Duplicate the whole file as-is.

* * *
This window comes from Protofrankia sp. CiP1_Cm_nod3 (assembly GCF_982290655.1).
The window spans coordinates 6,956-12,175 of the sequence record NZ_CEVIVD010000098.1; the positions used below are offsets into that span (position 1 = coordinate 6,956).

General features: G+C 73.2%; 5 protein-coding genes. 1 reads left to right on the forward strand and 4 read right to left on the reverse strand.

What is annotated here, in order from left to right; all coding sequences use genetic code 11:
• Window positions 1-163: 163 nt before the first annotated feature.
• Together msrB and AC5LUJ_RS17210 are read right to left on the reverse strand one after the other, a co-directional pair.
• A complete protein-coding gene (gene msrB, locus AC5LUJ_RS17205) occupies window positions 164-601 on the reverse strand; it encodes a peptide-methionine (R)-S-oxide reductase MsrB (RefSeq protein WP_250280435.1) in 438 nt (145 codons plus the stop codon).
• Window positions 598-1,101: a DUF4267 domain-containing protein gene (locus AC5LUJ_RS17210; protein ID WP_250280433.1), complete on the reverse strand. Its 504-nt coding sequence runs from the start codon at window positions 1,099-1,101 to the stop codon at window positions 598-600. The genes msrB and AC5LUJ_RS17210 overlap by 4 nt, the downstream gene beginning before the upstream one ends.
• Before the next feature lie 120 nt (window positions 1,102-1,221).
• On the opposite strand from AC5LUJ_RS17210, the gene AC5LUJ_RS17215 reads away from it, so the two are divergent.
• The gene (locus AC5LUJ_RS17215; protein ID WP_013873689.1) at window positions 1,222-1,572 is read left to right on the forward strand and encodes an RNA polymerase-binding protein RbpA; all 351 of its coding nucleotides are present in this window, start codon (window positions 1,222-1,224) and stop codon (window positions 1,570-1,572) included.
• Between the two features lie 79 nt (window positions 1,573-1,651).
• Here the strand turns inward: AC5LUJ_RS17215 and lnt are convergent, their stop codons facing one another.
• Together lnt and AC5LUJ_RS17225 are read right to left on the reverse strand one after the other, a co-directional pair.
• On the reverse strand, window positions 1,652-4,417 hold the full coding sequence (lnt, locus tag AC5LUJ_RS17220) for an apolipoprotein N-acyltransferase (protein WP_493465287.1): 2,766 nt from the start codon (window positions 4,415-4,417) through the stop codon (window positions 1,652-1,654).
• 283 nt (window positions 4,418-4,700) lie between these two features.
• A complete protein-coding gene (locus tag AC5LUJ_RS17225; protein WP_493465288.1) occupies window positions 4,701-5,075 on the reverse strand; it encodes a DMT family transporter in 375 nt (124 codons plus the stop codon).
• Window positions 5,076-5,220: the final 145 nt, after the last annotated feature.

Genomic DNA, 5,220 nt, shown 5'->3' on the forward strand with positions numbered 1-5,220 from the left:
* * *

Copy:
This window comes from Protofrankia sp. CiP1_Cm_nod3 (assembly GCF_982290655.1).
The window spans coordinates 6,956-12,175 of the sequence record NZ_CEVIVD010000098.1; the positions used below are offsets into that span (position 1 = coordinate 6,956).

General features: G+C 73.2%; 5 protein-coding genes. 1 reads left to right on the forward strand and 4 read right to left on the reverse strand.

What is annotated here, in order from left to right; all coding sequences use genetic code 11:
• Window positions 1-163: 163 nt before the first annotated feature.
• Together msrB and AC5LUJ_RS17210 are read right to left on the reverse strand one after the other, a co-directional pair.
• A complete protein-coding gene (gene msrB, locus AC5LUJ_RS17205) occupies window positions 164-601 on the reverse strand; it encodes a peptide-methionine (R)-S-oxide reductase MsrB (RefSeq protein WP_250280435.1) in 438 nt (145 codons plus the stop codon).
• Window positions 598-1,101: a DUF4267 domain-containing protein gene (locus AC5LUJ_RS17210; protein ID WP_250280433.1), complete on the reverse strand. Its 504-nt coding sequence runs from the start codon at window positions 1,099-1,101 to the stop codon at window positions 598-600. The genes msrB and AC5LUJ_RS17210 overlap by 4 nt, the downstream gene beginning before the upstream one ends.
• Before the next feature lie 120 nt (window positions 1,102-1,221).
• On the opposite strand from AC5LUJ_RS17210, the gene AC5LUJ_RS17215 reads away from it, so the two are divergent.
• The gene (locus AC5LUJ_RS17215; protein ID WP_013873689.1) at window positions 1,222-1,572 is read left to right on the forward strand and encodes an RNA polymerase-binding protein RbpA; all 351 of its coding nucleotides are present in this window, start codon (window positions 1,222-1,224) and stop codon (window positions 1,570-1,572) included.
• Between the two features lie 79 nt (window positions 1,573-1,651).
• Here the strand turns inward: AC5LUJ_RS17215 and lnt are convergent, their stop codons facing one another.
• Together lnt and AC5LUJ_RS17225 are read right to left on the reverse strand one after the other, a co-directional pair.
• On the reverse strand, window positions 1,652-4,417 hold the full coding sequence (lnt, locus tag AC5LUJ_RS17220) for an apolipoprotein N-acyltransferase (protein WP_493465287.1): 2,766 nt from the start codon (window positions 4,415-4,417) through the stop codon (window positions 1,652-1,654).
• 283 nt (window positions 4,418-4,700) lie between these two features.
• A complete protein-coding gene (locus tag AC5LUJ_RS17225; protein WP_493465288.1) occupies window positions 4,701-5,075 on the reverse strand; it encodes a DMT family transporter in 375 nt (124 codons plus the stop codon).
• Window positions 5,076-5,220: the final 145 nt, after the last annotated feature.

Genomic DNA, 5,220 nt, shown 5'->3' on the forward strand with positions numbered 1-5,220 from the left: